A lot of fans are calling for publisher Wizards of the Coast to add more formats to Magic Arena. Currently, the main modes are standard constructed, sealed deck, and booster draft, ranked or unranked. Wizards will, in time. For now, I’m having a hard time tiring of the formats currently offered, especially since the current Magic set is so much fun. That said, it would be nice to pair up with a teammate for a two-versus-two game, and as it stands, Magic Arena does not currently have a friends list (players must “direct challenge” each other at the same time).
Nothing will ever replace the experience of exchanging part-time job money for a foil Magic card under glass at the hobby shop. That’s a sensory experience above all—well, almost all. Getting free stuff is a close second. Magic Arena, which is playable for free, is generous with its resources (gold and gems), for the most part. Players can use these to buy packs and participate in drafts. A 750-gem bundle for $5 lets you participate in a ranked draft that comes with three packs. That same bundle of gems can be exchanged for three packs (600 gems) or card sleeves (600 gems). Physical Magic packs go for about $4 each. It’s not a bad deal, and Magic Arena offers players packs and cards just for logging in, playing, or winning, but the truth is that playing Magic Arena and spending no money means being either uncompetitive or very, very good.
Is that an issue? Not for people who play a lot of Magic. Cards were the original loot boxes. Microtransactions come with the territory.
I invested $5 in Magic Arena’s Welcome Bundle, which included five packs and had enough gems for a sealed deck with six packs. After winning several draft games, I earned enough gems to play in another draft without investing more money. When I didn’t do as well, I had to buy in again. If you’re somebody who immediately wants the best cards for the strongest decks, and you want to competitively play in the game’s Standard mode, you’re going to have to buy a lot of packs, but it’s still cheaper than paper. The issue, of course, is that players can’t redeem paper cards they’d collected over the last 26 years in the game. In fact, few past sets are available at all—mostly ones from 2017 on. Reached for comment, publisher Wizards of the Coast said, “There is currently no plan to add the ability to transfer cards from paper to Arena, however, some physical Planeswalker Decks from stores have a code to redeem for that same deck in Arena and pre-release ‘Sealed’ play sets have a code for redemption in Arena.”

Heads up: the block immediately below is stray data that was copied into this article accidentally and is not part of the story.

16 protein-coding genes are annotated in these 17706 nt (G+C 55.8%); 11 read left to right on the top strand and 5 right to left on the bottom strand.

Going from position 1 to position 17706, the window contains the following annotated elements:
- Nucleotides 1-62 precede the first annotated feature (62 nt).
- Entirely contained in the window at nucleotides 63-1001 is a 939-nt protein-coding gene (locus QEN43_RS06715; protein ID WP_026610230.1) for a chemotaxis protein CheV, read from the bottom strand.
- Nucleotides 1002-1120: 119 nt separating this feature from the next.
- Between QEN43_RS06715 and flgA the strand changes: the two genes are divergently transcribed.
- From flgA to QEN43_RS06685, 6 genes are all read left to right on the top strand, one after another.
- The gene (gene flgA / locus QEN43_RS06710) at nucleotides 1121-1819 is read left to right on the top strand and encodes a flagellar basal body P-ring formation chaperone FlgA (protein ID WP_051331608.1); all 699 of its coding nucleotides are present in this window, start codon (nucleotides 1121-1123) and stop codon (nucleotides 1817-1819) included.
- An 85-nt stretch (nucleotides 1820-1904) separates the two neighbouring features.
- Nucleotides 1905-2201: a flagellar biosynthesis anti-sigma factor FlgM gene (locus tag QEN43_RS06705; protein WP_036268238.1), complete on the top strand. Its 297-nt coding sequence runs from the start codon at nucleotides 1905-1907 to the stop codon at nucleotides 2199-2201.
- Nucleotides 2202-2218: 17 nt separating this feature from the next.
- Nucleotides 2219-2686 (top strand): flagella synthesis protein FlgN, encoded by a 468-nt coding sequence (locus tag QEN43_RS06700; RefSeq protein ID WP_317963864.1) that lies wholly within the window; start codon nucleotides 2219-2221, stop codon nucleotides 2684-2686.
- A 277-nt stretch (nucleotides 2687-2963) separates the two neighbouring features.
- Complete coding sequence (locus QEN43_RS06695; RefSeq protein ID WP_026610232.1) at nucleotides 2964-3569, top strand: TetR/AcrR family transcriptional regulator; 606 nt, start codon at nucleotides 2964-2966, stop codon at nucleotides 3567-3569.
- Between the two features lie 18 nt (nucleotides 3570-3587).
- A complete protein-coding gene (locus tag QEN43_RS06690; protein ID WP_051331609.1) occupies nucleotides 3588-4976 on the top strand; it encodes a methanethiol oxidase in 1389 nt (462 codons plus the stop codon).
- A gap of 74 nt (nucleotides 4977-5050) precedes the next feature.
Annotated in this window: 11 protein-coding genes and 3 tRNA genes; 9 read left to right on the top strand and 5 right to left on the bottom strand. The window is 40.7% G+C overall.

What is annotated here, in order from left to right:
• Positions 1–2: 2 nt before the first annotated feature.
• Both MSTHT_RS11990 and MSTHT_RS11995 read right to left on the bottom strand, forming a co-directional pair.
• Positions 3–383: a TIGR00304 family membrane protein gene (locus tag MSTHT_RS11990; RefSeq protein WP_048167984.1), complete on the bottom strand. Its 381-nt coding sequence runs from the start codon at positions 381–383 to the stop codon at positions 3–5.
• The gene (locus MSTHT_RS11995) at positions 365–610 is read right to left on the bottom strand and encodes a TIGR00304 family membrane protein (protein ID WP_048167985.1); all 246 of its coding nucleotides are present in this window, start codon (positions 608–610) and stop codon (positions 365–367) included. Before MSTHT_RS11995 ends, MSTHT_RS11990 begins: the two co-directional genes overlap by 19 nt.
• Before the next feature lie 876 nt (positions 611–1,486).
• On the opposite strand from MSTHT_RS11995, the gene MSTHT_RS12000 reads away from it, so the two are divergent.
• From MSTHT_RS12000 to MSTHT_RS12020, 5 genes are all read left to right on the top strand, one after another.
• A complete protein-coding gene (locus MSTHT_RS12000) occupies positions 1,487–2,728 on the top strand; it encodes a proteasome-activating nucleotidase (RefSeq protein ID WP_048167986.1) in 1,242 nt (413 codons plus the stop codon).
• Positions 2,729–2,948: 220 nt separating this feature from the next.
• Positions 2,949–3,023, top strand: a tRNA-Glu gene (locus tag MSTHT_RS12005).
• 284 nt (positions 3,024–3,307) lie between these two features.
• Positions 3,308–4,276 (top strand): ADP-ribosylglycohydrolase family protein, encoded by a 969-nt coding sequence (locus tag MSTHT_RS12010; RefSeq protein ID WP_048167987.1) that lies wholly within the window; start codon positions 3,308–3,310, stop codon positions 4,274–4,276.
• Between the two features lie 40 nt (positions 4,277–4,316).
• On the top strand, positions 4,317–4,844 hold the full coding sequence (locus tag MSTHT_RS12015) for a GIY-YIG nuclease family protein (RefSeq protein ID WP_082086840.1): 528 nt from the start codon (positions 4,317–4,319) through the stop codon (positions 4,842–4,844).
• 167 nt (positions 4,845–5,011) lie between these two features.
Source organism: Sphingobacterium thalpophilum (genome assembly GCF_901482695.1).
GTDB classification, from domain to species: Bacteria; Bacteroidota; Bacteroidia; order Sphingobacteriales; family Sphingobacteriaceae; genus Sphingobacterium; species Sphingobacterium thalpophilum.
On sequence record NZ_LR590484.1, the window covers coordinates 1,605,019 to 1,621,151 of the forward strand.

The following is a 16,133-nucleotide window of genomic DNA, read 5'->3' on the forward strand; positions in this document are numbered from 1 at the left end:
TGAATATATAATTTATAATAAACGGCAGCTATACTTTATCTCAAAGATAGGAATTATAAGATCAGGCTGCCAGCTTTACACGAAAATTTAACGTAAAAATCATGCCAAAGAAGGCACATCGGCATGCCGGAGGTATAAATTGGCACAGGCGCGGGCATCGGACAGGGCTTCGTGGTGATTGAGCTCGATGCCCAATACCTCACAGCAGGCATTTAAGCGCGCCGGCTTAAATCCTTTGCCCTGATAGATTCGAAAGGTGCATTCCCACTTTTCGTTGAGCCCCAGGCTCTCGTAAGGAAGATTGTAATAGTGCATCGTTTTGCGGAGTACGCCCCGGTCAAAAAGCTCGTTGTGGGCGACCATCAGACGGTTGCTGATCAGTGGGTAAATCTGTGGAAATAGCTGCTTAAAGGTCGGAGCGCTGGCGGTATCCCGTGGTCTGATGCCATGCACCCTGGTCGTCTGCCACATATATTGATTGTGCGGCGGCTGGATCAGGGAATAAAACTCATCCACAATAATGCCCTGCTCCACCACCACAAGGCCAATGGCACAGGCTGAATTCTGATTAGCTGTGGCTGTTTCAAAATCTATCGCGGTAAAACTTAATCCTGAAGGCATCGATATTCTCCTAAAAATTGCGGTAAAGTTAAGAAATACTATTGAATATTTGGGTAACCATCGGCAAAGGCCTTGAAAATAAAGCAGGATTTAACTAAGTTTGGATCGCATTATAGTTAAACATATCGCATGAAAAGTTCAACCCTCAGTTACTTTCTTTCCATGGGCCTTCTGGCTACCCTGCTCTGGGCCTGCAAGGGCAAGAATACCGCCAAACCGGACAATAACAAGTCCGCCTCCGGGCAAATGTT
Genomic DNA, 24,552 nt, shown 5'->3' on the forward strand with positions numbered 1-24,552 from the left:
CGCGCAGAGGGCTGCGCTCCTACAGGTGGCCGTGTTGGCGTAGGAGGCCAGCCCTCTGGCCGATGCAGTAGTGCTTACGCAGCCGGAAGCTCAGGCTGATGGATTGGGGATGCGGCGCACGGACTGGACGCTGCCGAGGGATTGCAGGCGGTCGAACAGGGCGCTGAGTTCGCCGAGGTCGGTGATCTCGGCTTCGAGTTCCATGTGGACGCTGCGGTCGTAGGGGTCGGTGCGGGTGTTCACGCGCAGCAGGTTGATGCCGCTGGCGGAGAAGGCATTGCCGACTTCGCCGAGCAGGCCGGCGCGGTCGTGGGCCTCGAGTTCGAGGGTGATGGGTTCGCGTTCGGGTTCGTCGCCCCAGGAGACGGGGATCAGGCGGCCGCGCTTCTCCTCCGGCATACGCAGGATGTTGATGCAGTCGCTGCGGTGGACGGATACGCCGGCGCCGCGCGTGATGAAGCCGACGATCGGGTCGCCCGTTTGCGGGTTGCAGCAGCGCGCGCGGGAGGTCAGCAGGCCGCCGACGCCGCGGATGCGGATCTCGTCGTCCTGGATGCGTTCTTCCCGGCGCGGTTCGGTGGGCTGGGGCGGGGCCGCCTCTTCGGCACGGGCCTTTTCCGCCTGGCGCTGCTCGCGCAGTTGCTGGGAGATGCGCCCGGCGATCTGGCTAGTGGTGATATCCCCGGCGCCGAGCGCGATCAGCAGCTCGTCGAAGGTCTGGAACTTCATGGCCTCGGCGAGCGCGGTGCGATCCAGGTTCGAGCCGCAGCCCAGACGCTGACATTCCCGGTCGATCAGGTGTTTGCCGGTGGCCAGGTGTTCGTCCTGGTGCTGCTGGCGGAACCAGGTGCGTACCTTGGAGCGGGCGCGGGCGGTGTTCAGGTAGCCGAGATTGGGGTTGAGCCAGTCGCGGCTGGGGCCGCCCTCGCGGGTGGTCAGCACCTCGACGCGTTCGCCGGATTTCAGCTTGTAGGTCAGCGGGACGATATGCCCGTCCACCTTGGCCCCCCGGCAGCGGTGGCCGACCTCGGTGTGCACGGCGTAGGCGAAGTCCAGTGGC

Outside of the game’s mechanics, Magic Arena has a lot of growing to do as it approaches its “full release.” Arena deserves more background art and better, more listenable music—both currently feel like afterthoughts. For a game that’s historically so loving of aesthetics, Magic’s new digital card game is a little sparse on the bells and whistles.
It’s impossible to predict what Magic Arena will mean for the paper card game’s future. That said, it’s easy to look around and see hype for the game snowballing alongside Arena’s release and the launch of Magic’s new esports league. For my part, Magic Arena’s pitch has finally gotten me hooked on a game I’ve been playing on and off for seven years. Its ease of play makes the average Magic game more of a ballet than a stop-and-start football match. As most of its clunkier aspects game melt away, the heart of a card game that has nearly three decades’ worth of staying power shines through.